Animal health challenges for the Bulgarian pork

The latest EC inspection of the classical swine fever eradication program in Bulgaria found a number of deficiencies and had negative conclusions.
calendar icon 2 August 2007
clock icon 3 minute read

At this point it is not likely that fresh Bulgarian pork will be allowed to enter the single market after September 2007 when the current ban expires. The EC inspection report caused legislative revisions. The pork industry is struggling with a number of serious challenges - animal health issues, grain deficit, rising costs and anticipated trade restrictions.


In June, the EC conducted a comprehensive inspection of the classical swine fever eradication program in Bulgaria. Despite limited media attention to this issue, negative results from the inspection caused heated public and political debates. Some accused the European inspectors of biased attitudes and unjustified conclusions.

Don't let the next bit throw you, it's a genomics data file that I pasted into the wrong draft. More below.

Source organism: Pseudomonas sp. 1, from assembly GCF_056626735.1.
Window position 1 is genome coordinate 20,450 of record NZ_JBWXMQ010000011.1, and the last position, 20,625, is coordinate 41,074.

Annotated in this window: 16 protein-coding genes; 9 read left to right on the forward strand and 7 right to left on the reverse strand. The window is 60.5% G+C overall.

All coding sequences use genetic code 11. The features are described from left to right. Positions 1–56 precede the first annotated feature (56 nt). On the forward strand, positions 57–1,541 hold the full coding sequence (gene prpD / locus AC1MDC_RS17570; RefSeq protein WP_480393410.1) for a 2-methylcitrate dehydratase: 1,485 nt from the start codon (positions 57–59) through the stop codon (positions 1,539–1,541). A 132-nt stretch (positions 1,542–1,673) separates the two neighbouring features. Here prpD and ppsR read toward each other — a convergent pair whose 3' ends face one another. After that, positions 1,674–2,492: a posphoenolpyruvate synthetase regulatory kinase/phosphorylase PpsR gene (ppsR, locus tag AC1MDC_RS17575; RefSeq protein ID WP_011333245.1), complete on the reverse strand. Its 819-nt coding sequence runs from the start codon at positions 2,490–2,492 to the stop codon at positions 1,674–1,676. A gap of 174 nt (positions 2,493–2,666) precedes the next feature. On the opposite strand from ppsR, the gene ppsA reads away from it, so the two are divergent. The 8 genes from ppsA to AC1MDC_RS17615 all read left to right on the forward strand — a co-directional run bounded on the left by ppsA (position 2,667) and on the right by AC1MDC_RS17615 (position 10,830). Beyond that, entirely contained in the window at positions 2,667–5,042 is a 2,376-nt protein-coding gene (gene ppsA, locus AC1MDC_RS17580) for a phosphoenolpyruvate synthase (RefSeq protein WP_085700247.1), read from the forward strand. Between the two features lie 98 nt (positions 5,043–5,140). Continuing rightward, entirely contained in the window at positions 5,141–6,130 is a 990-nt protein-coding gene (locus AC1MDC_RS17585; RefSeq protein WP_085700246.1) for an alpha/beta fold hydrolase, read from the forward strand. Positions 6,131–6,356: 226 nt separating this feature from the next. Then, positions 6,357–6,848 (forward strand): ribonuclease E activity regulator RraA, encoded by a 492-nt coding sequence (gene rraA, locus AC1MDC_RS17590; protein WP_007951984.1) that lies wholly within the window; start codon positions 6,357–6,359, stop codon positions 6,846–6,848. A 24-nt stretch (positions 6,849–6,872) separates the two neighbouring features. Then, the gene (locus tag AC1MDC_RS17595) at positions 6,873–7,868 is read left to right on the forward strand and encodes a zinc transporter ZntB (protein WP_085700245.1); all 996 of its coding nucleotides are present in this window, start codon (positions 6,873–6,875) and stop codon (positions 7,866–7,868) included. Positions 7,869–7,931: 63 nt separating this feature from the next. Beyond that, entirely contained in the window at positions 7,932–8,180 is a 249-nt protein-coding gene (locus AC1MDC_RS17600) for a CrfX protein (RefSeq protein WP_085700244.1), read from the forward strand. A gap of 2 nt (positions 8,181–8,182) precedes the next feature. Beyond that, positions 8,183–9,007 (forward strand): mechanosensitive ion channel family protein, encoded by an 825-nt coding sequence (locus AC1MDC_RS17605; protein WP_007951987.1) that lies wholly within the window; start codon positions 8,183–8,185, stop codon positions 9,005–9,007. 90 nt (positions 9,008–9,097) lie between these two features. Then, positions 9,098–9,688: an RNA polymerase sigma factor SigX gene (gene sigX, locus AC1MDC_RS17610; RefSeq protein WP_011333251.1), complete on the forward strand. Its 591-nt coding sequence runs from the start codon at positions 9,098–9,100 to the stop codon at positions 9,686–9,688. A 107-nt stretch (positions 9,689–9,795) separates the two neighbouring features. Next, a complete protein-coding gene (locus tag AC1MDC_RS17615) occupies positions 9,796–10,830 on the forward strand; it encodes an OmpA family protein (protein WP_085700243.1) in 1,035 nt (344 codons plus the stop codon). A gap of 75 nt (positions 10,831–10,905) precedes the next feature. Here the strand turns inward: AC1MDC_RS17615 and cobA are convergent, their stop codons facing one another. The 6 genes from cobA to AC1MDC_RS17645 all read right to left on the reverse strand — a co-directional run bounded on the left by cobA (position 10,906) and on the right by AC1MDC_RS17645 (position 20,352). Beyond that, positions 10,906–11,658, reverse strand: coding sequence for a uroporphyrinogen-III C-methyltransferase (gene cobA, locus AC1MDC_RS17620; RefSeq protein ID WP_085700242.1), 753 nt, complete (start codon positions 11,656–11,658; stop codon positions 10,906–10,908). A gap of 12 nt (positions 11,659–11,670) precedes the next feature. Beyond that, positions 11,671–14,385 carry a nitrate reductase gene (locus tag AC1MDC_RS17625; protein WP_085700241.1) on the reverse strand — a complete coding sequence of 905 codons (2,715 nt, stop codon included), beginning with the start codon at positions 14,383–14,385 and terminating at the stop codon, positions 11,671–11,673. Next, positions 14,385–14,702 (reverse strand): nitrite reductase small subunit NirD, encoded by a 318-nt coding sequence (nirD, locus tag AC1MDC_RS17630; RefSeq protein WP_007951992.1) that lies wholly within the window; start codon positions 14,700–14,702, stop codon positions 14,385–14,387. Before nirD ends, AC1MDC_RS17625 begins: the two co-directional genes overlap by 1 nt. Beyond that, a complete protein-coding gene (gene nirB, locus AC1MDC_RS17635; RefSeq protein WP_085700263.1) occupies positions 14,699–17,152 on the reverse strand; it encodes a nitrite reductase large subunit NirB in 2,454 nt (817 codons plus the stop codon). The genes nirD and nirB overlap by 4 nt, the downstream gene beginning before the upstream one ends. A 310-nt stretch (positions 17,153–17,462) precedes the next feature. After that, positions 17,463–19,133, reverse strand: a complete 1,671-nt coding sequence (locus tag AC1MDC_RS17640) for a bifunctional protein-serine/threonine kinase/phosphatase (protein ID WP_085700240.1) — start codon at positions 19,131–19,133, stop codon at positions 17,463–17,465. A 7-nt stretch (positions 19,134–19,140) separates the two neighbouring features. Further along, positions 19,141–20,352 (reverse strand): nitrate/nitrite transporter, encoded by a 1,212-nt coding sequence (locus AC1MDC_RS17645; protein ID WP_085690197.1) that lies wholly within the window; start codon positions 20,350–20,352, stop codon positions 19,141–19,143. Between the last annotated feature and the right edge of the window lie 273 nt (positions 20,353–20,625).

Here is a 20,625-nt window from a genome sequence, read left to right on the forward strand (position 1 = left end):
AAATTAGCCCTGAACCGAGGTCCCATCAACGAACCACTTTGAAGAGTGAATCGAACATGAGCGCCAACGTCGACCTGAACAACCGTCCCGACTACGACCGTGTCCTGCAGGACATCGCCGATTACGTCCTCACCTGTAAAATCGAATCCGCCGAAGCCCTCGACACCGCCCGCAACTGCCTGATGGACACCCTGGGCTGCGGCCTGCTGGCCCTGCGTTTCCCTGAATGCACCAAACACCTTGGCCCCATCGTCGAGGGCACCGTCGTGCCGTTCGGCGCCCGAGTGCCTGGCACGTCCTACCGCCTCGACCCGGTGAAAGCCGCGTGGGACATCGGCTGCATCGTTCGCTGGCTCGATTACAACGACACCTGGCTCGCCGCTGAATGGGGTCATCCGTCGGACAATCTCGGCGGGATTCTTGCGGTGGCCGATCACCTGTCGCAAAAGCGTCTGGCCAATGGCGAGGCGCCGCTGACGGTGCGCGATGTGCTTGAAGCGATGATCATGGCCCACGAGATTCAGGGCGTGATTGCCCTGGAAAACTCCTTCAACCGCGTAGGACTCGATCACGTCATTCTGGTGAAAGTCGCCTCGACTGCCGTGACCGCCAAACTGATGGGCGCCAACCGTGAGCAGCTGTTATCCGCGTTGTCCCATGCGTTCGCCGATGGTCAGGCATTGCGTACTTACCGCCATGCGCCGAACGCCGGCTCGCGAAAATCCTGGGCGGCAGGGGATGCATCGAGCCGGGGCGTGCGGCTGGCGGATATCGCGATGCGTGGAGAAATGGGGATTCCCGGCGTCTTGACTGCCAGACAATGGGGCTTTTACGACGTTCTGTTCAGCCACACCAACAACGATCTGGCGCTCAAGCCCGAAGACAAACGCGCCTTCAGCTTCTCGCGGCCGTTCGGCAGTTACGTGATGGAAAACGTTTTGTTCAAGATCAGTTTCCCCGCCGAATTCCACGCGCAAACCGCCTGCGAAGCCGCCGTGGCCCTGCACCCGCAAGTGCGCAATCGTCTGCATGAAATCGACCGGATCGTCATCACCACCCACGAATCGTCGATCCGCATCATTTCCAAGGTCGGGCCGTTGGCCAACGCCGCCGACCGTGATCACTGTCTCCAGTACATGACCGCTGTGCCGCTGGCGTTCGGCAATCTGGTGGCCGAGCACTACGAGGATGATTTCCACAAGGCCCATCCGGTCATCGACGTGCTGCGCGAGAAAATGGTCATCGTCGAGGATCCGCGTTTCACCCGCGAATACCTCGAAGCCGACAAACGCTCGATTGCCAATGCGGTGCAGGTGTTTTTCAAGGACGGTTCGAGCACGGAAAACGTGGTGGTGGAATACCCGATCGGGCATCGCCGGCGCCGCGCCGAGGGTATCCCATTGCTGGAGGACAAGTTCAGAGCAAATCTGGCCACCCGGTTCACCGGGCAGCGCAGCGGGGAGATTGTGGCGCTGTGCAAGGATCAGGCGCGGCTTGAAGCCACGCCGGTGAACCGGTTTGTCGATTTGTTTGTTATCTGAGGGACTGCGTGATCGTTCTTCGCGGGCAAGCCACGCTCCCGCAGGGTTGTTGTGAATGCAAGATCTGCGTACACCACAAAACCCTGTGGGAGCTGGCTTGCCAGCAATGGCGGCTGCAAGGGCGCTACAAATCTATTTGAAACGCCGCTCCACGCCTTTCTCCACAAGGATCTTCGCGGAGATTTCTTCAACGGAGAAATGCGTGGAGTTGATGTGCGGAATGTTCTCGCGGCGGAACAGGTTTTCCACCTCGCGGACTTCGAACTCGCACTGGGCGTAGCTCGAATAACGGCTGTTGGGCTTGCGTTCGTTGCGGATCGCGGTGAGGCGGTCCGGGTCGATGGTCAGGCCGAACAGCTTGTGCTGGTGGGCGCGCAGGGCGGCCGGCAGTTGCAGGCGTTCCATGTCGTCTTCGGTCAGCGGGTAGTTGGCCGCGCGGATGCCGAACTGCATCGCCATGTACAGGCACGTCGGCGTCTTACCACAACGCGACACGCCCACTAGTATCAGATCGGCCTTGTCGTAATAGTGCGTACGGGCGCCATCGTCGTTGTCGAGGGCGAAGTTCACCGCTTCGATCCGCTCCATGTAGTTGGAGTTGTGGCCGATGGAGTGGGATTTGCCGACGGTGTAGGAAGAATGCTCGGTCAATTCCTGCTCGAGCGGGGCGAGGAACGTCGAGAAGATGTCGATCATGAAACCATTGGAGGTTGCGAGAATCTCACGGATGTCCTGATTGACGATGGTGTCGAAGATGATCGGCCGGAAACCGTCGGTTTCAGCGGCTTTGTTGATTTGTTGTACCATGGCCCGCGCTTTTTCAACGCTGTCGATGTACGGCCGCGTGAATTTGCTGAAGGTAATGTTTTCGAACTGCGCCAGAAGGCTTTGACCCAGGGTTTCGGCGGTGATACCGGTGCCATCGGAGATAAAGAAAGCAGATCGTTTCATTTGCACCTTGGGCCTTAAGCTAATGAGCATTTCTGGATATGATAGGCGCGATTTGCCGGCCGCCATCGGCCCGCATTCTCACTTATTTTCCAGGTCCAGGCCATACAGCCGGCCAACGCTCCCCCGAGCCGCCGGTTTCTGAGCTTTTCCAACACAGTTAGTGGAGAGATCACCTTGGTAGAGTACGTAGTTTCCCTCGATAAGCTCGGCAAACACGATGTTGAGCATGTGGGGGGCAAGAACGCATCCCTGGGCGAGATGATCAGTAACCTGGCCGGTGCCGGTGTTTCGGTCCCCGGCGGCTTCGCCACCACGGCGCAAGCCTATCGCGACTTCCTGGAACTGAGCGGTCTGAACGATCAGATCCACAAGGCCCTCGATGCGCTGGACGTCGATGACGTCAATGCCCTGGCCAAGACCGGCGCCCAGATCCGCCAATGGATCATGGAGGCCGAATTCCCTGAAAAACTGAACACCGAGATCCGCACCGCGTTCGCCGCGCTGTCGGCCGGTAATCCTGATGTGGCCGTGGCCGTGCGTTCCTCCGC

Pork sector development

Over the last 3 years, the pork industry has developed and progressed – the concentration, investment and commercialization increased, the swine numbers stabilized and grew (see Tables 1, 2, 3). According to the official 2006 data, pork production reached 78,000 MT or 4.2% more than in 2005, with a forecast for 79,000 MT in 2007. Thus, the pork sector accounts for more than 50% of the red meat market. The most serious challenge for the industry remained animal health issues.

Animal health issues: classical swine fever

Bulgaria stopped vaccination for classical swine fever (CSF) on January 1, 2006 as agreed with the EC. There were several outbreaks in 2006 in areas of Bourgas, Shoumen, Yambol (see BU6006) and 3 outbreaks in 2007 (2 in Shoumen area and one in Yambol). In the fall of 2006, the EC banned sales of fresh Bulgarian pork in the common market; sales were possible only for heat-treated pork products. The current ban expires in September 2007 and the recent inspection was conducted to analyze Bulgaria’s CSF status. Another such inspection is expected in September/October.

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